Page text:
Turn Our Mourning Into Dancing
by Jhos Singer
Shabbat Shalom Chaverim,
This week’s Torah portion, Noach (Genesis 6:9 – 11:32) is focused on the mythic account of a massive, worldwide, completely devastating flood. What makes this flood particularly terrible, aside from its widespread destruction, is that God consciously uses it as a tool to wipe out the bulk of life on earth. This is God’s way of repenting for having ever made us nasty, nasty humans.
And the earth was corrupt before The Powers, and the earth was filled with violence. And God saw the earth, and behold, it was corrupt; for all flesh had corrupted their way upon the earth. And God said to Noach, “The end of all flesh is come before me; for the earth is filled with violence through them, I will destroy them with the earth.” (Genesis 6:11-13)
The place is a mess, and everything’s gotta go! Except Noach. And his family. And a representative sampling of all the animals, as well as some plants. Noach & Co. float on an endless sea for about a year before the waters recede enough for them to disembark.
Interestingly, specific dates are given for each significant moment of this ordeal:
- The flood begins on the 17th of Iyar/the second month
- The ark lands on Mt. Ararat on the 17th of Tishrei/the seventh month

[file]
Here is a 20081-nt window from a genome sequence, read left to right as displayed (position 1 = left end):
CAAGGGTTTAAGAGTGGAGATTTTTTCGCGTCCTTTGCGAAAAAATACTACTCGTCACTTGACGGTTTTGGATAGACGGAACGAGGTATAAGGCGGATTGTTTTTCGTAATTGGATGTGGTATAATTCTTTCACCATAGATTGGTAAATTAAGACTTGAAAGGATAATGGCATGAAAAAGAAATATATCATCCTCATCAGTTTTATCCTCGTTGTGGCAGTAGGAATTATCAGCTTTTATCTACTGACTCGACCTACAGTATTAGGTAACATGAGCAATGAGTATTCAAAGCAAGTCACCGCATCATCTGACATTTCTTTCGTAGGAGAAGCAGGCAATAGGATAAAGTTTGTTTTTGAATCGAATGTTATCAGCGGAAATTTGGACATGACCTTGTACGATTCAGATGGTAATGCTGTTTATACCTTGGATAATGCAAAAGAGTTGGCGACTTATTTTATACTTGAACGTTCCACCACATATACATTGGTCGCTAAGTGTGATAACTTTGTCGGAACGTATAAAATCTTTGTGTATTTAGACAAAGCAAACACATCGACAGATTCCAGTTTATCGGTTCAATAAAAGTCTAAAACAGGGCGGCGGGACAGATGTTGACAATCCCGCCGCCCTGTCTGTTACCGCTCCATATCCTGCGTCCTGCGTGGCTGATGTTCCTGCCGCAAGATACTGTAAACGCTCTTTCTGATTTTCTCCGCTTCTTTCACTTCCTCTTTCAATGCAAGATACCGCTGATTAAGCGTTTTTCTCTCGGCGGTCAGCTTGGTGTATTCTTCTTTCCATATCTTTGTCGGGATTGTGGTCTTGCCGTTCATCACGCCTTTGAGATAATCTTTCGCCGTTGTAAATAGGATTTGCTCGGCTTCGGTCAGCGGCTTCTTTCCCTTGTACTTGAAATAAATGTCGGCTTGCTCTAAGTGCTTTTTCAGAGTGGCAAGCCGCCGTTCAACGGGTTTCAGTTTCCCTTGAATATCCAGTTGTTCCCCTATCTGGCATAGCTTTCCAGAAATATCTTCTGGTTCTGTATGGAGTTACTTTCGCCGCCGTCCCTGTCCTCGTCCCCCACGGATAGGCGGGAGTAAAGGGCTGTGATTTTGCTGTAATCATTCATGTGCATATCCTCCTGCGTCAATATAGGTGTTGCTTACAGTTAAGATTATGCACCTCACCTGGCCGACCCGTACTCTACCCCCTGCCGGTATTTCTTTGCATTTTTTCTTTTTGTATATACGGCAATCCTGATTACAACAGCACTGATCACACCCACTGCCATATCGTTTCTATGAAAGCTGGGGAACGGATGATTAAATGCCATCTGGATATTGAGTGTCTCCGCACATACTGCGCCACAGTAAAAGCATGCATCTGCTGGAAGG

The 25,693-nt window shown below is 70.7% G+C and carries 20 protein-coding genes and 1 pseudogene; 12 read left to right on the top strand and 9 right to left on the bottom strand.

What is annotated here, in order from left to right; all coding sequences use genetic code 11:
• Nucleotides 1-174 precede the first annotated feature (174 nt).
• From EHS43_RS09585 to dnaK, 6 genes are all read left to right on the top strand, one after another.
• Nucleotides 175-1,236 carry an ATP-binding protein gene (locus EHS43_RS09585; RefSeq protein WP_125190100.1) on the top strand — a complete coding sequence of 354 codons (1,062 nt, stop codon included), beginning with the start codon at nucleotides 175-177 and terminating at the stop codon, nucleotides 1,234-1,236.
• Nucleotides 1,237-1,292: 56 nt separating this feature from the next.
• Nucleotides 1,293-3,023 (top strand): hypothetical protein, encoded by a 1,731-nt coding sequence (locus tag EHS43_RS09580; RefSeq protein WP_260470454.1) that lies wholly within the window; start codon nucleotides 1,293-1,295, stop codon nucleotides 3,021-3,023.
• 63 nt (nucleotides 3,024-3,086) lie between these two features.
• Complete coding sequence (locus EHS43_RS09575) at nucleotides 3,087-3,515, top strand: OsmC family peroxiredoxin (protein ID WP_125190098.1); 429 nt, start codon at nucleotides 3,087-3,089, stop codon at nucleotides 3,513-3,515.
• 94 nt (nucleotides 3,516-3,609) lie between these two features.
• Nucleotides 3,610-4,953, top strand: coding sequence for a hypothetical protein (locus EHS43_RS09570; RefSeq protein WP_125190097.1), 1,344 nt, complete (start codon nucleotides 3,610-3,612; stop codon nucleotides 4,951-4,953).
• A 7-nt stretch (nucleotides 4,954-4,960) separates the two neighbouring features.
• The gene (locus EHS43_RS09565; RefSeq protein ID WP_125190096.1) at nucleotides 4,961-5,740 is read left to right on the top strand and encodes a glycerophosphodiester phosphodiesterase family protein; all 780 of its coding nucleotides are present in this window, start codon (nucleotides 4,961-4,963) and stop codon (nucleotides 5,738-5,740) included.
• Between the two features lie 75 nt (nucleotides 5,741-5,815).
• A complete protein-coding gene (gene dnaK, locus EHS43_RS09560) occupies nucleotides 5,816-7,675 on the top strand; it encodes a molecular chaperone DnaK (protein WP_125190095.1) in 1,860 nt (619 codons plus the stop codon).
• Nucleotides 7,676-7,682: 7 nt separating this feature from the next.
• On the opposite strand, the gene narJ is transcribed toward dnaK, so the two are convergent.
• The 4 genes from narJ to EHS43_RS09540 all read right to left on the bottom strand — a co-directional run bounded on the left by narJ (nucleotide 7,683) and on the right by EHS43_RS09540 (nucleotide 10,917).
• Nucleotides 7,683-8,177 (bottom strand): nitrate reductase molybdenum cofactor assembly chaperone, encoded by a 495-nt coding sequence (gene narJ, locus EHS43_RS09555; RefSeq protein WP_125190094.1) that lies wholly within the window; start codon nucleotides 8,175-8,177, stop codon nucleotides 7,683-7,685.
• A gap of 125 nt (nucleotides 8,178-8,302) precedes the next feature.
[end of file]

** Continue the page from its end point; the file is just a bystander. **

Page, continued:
- On the 1st of Tevet/the tenth month the waters recede to reveal the other mountaintops
- On the 1st of Nisan/the first month the ground was dry, and
- A year later, Clan Noach was finally able to leave the ark on the 27th of Iyar/second month
These are significant moments in Biblical history. They represent the humiliation of humanity and its survival; they symbolize both God’s distrust and faith in our species. They mark our redemption, rebirth, and renewal. And yet these dates pass by every year with no fanfare, no fasts, no festivals. I can’t help but wonder, then: What is the reason the Torah explicitly states the dates of these significant events?
Perhaps it is an act of human compassion. In a rare moment of self-reflection, God expresses regret for Its actions.
And The Creator said in Its heart, “I will not curse the ground any more for on account of humanity; though the human heart is inclined towards evil even from youth. I will never again smite every living thing as I have done. As long as the earth remains, seedtime and harvest, cold and heat, summer and winter, day and night shall not cease.” (Genesis 8:21-22)
Perhaps, in an equally rare moment, Judaism rose to the occasion by omitting these milestones from our calendar of holidays. Though the cost to humanity was great, we, whose hearts are inclined towards evil, demonstrate an amazing capacity to be spiritually generous by not rubbing the flood in God’s face with feasting or fasting. Instead, we have turned a horror into an entire industry of children’s books, toys, and trinkets.
May this Shabbat inspire us to turn our mourning into dancing. May we be generous and strong; learning, growing, and deepening through every experience. And may we, as did our Clan Noach forebears, patiently, fiercely, and compassionately choose life.
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